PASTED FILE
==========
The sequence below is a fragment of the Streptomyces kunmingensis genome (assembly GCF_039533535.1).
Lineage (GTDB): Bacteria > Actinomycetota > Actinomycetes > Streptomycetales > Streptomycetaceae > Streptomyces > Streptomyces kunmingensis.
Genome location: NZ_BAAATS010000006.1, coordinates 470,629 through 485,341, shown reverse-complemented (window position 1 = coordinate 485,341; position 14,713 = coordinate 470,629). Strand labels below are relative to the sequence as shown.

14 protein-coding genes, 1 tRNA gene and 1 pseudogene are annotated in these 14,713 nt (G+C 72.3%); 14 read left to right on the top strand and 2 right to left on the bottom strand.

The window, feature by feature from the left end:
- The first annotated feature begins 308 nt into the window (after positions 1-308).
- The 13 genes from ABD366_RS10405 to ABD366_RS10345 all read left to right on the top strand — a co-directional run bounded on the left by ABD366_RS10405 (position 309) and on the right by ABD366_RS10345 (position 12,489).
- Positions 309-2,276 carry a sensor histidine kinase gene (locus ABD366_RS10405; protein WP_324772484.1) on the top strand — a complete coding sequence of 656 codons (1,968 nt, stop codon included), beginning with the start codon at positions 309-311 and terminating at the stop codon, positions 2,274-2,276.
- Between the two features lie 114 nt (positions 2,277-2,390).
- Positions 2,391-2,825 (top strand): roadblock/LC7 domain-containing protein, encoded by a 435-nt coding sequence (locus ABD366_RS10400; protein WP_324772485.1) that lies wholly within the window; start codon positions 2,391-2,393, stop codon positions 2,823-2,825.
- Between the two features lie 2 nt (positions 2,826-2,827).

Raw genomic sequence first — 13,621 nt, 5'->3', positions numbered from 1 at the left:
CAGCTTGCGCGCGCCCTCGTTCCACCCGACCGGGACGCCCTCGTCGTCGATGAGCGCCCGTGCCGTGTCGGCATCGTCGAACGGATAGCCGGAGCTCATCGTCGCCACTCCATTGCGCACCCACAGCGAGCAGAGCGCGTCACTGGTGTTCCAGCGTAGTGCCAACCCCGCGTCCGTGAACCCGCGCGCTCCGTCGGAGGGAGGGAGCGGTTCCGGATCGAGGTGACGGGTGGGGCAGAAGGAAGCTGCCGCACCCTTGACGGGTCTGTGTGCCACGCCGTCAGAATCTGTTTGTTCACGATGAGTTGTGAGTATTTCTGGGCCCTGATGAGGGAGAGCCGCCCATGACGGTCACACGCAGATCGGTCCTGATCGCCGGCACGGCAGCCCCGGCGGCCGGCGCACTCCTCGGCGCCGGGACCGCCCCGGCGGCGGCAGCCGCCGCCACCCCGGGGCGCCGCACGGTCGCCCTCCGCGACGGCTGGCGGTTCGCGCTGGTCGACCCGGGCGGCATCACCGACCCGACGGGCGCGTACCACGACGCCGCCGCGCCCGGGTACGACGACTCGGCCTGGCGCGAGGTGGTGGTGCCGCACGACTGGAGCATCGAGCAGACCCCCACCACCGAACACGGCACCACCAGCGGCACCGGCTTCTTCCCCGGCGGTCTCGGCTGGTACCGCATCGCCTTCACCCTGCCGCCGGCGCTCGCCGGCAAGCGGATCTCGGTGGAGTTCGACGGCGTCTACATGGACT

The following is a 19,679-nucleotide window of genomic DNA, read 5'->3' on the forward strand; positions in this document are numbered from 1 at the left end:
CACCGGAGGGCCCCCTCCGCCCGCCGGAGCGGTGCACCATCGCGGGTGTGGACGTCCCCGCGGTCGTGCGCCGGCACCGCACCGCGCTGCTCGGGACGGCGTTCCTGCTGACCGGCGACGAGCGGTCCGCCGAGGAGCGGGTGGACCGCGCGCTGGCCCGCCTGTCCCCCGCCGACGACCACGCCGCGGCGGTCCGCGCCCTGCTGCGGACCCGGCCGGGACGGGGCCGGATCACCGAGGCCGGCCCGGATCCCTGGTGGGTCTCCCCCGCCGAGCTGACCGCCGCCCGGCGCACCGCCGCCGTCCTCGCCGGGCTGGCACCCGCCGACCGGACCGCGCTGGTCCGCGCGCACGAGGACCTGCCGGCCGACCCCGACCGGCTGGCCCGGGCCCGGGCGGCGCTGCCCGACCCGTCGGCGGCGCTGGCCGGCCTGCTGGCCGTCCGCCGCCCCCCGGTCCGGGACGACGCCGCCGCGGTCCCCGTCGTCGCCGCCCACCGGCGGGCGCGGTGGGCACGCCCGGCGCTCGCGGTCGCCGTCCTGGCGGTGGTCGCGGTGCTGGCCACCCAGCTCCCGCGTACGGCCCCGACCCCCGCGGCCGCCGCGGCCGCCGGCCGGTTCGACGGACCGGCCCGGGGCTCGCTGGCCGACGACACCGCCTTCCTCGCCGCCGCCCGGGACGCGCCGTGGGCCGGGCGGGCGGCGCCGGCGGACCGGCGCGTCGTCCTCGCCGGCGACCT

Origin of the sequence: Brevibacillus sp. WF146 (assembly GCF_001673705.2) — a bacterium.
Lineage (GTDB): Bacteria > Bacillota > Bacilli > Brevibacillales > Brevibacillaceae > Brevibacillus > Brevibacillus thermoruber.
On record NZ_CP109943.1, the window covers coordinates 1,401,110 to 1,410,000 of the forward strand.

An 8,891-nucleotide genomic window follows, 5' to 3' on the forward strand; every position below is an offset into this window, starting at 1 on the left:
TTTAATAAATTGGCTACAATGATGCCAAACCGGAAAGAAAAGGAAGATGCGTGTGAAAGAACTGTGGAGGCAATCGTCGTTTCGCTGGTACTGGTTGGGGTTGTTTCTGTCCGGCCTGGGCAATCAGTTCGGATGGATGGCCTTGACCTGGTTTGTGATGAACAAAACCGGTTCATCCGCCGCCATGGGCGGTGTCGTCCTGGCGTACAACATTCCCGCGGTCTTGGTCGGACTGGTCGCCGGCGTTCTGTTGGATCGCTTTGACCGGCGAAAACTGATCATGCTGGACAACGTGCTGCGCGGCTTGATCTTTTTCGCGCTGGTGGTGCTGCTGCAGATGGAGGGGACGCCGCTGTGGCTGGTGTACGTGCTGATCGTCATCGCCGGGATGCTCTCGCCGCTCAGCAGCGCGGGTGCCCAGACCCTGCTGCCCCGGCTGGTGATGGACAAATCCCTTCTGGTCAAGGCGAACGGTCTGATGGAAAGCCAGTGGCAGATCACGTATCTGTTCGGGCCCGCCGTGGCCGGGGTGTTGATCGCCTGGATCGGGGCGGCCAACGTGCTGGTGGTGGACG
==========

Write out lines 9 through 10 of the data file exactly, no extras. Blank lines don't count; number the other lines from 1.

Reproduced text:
- Between the two features lie 114 nt (positions 2,277-2,390).
- Positions 2,391-2,825 (top strand): roadblock/LC7 domain-containing protein, encoded by a 435-nt coding sequence (locus ABD366_RS10400; protein WP_324772485.1) that lies wholly within the window; start codon positions 2,391-2,393, stop codon positions 2,823-2,825.